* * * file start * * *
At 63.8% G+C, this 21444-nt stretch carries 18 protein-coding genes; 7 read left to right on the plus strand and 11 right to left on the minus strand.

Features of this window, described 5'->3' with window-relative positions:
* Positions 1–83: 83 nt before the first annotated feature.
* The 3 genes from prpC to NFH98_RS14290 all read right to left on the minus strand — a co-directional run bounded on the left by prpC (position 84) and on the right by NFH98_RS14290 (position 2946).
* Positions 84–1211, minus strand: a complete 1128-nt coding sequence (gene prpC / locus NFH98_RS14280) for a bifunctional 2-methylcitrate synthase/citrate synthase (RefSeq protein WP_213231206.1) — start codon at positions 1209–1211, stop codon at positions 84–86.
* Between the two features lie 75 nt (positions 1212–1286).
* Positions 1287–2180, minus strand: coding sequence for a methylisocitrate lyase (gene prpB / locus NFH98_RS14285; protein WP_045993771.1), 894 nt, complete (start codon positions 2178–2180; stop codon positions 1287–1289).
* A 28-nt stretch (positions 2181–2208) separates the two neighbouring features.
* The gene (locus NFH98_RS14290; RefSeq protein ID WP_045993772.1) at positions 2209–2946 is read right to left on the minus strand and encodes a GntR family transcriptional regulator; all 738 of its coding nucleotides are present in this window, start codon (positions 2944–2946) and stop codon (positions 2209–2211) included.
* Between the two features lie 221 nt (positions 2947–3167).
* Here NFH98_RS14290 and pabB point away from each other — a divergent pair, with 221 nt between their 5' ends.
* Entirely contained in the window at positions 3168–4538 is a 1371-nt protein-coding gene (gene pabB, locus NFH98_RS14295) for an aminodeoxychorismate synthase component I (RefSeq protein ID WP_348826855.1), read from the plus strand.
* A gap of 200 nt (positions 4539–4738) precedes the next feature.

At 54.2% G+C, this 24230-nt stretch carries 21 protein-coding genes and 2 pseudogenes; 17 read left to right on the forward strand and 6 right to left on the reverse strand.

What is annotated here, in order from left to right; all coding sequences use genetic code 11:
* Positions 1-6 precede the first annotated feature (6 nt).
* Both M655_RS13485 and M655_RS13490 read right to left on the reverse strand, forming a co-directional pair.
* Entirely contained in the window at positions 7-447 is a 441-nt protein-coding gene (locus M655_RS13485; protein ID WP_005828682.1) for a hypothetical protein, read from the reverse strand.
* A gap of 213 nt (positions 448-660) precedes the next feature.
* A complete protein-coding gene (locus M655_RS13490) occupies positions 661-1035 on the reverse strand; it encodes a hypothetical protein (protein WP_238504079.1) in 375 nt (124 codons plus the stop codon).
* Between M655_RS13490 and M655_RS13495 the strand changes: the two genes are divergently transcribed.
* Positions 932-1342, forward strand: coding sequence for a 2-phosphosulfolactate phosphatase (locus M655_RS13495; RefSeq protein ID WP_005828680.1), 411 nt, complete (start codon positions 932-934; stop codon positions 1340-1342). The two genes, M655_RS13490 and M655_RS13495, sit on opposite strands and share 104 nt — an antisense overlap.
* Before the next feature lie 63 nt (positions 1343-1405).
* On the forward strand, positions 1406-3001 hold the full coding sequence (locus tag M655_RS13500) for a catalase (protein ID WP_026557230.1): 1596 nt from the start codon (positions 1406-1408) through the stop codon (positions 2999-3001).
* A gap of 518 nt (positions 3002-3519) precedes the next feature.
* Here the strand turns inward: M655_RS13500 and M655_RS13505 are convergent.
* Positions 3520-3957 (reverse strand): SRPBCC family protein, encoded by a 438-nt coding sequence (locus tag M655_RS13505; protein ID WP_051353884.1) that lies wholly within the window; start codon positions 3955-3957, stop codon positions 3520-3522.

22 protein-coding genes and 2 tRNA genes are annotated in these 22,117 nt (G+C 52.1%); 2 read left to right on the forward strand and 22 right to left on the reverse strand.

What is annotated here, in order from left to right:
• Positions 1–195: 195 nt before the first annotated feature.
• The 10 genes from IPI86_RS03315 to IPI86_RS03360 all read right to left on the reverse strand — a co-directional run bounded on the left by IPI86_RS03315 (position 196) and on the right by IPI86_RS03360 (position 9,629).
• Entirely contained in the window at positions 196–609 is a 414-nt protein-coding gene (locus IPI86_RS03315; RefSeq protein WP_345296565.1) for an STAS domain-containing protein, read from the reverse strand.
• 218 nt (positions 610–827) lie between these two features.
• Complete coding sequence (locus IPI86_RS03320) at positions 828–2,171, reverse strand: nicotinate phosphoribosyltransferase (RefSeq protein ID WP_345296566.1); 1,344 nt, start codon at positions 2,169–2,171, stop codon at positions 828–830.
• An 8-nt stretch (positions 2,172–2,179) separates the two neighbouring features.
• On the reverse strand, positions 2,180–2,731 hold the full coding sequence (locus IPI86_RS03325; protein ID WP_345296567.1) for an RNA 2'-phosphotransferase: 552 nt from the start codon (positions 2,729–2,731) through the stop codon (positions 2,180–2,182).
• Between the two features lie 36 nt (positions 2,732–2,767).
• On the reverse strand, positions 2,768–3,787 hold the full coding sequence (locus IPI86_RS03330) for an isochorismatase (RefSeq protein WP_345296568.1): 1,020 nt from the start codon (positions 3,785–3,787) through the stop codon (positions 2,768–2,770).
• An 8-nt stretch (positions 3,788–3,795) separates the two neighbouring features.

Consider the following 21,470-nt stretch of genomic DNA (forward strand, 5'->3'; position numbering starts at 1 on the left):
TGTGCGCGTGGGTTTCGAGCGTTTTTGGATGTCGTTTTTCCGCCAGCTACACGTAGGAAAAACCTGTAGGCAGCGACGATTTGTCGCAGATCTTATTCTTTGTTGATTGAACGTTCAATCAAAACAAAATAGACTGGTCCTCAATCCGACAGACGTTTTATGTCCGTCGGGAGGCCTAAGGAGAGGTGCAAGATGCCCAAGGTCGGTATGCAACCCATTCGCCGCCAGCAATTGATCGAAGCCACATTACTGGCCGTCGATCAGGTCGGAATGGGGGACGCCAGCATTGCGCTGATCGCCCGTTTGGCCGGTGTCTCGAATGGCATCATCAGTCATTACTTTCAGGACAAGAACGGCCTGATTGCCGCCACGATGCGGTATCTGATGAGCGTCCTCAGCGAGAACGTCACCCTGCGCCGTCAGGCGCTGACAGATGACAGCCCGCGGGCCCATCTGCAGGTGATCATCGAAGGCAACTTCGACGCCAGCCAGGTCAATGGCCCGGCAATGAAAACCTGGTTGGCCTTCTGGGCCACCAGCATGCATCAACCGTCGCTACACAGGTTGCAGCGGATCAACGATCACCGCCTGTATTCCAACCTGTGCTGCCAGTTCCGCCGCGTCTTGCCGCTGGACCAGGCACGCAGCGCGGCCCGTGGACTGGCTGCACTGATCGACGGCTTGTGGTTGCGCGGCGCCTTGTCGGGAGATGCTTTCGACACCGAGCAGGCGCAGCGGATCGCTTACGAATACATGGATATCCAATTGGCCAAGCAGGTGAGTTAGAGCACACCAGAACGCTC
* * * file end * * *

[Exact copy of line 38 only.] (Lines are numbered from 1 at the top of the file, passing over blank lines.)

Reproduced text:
• On the reverse strand, positions 2,768–3,787 hold the full coding sequence (locus IPI86_RS03330) for an isochorismatase (RefSeq protein WP_345296568.1): 1,020 nt from the start codon (positions 3,785–3,787) through the stop codon (positions 2,768–2,770).